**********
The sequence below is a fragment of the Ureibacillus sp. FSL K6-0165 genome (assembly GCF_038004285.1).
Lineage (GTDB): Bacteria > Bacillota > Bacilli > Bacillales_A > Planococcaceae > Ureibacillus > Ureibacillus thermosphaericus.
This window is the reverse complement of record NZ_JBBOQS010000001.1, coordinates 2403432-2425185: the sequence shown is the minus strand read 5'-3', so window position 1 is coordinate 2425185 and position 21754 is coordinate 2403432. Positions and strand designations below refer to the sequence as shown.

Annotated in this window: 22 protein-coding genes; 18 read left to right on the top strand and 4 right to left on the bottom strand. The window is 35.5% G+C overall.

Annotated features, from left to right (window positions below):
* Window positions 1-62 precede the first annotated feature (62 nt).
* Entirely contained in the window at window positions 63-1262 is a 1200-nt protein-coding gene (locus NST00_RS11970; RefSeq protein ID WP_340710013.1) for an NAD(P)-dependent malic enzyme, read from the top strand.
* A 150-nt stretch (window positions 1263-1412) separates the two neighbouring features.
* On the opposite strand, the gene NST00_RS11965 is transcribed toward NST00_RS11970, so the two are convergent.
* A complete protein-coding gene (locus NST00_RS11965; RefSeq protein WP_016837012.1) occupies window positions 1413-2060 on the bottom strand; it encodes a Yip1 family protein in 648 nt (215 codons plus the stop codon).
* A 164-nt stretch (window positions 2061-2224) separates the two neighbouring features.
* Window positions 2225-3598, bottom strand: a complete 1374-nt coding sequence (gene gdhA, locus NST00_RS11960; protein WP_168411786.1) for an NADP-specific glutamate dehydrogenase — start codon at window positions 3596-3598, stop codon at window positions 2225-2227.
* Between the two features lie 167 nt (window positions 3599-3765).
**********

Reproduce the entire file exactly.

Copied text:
The sequence below is a fragment of the Ureibacillus sp. FSL K6-0165 genome (assembly GCF_038004285.1).
Lineage (GTDB): Bacteria > Bacillota > Bacilli > Bacillales_A > Planococcaceae > Ureibacillus > Ureibacillus thermosphaericus.
This window is the reverse complement of record NZ_JBBOQS010000001.1, coordinates 2403432-2425185: the sequence shown is the minus strand read 5'-3', so window position 1 is coordinate 2425185 and position 21754 is coordinate 2403432. Positions and strand designations below refer to the sequence as shown.

Annotated in this window: 22 protein-coding genes; 18 read left to right on the top strand and 4 right to left on the bottom strand. The window is 35.5% G+C overall.

Annotated features, from left to right (window positions below):
* Window positions 1-62 precede the first annotated feature (62 nt).
* Entirely contained in the window at window positions 63-1262 is a 1200-nt protein-coding gene (locus NST00_RS11970; RefSeq protein ID WP_340710013.1) for an NAD(P)-dependent malic enzyme, read from the top strand.
* A 150-nt stretch (window positions 1263-1412) separates the two neighbouring features.
* On the opposite strand, the gene NST00_RS11965 is transcribed toward NST00_RS11970, so the two are convergent.
* A complete protein-coding gene (locus NST00_RS11965; RefSeq protein WP_016837012.1) occupies window positions 1413-2060 on the bottom strand; it encodes a Yip1 family protein in 648 nt (215 codons plus the stop codon).
* A 164-nt stretch (window positions 2061-2224) separates the two neighbouring features.
* Window positions 2225-3598, bottom strand: a complete 1374-nt coding sequence (gene gdhA, locus NST00_RS11960; protein WP_168411786.1) for an NADP-specific glutamate dehydrogenase — start codon at window positions 3596-3598, stop codon at window positions 2225-2227.
* Between the two features lie 167 nt (window positions 3599-3765).